|"I've been teaching empty classrooms for years."|
If you blog or have read just about any article about blogging, you can probably tell me that I'm not supposed to end it with a lesson; I'm supposed to end it with an invitation for a response. Even most (maybe some) preachers with blogs know that.
My problem seems to be rooted in how I relate to people.
If you've seen The Hangover part II (please don't if you haven't), you might remember a scene where Alan Garner flashes back to the night no one else can remember. He sees himself and his friends as 12 year-olds. It explains a lot about him. The scary thing is that I sometimes act like I see everyone else as a 12 year-old. The exception is myself: I'm the adult. And what do adults do? They teach children valuable lessons.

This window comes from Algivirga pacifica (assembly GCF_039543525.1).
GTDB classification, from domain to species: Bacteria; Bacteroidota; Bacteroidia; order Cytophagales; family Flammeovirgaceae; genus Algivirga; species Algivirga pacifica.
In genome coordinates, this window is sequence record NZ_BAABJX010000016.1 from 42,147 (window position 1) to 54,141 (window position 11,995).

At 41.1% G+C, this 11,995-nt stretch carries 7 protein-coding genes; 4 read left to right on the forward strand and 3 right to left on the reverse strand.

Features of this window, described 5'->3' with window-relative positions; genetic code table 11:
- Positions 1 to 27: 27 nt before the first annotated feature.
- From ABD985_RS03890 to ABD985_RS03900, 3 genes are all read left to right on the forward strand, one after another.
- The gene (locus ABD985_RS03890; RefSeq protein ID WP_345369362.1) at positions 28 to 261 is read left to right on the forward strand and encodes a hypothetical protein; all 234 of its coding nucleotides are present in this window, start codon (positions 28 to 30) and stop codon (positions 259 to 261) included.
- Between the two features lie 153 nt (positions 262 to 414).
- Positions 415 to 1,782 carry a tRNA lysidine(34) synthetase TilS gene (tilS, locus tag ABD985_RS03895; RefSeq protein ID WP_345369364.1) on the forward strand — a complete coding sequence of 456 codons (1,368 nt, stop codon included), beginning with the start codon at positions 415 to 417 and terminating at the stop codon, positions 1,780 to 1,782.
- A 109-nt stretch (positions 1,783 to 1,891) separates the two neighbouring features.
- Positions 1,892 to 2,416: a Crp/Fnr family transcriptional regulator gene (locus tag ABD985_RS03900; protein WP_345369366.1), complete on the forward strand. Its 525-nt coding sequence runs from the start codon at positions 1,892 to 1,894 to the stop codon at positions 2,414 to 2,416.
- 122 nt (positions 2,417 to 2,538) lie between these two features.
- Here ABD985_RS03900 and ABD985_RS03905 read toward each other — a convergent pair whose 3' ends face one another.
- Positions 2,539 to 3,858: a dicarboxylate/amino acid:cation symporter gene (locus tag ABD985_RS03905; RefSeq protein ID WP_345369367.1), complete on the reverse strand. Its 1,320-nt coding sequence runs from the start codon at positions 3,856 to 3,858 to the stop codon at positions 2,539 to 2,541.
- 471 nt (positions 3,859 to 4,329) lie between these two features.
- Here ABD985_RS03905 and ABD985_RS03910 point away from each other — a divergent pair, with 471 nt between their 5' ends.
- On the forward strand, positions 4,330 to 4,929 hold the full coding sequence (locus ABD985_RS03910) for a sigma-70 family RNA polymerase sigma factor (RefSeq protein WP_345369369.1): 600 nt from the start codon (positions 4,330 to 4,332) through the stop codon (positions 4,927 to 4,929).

How jacked up is that?
|Not really sure what's happening here, but it's jacked up, too.|
I'm far from a prolific blogger, but that's no excuse for not loving people and recognizing how important and how smart they are. I think that's the reason for it deep down. And it's definitely something I'm trying to recognize and change.
This is where I'm supposed to end with a McGuffin, a film device now used incorrectly in social media. This is also something I'm not good at. Maybe this will invite a response, though:
I think many of us struggle with everyday struggles against selfishness and ego. Mine exhibits itself in the need to teach a lesson. I'd love to hear [read] about any ways you see this in yourself, and -- even better -- how you have battled against it. Hopefully this will encourage Angela that there is hope for me.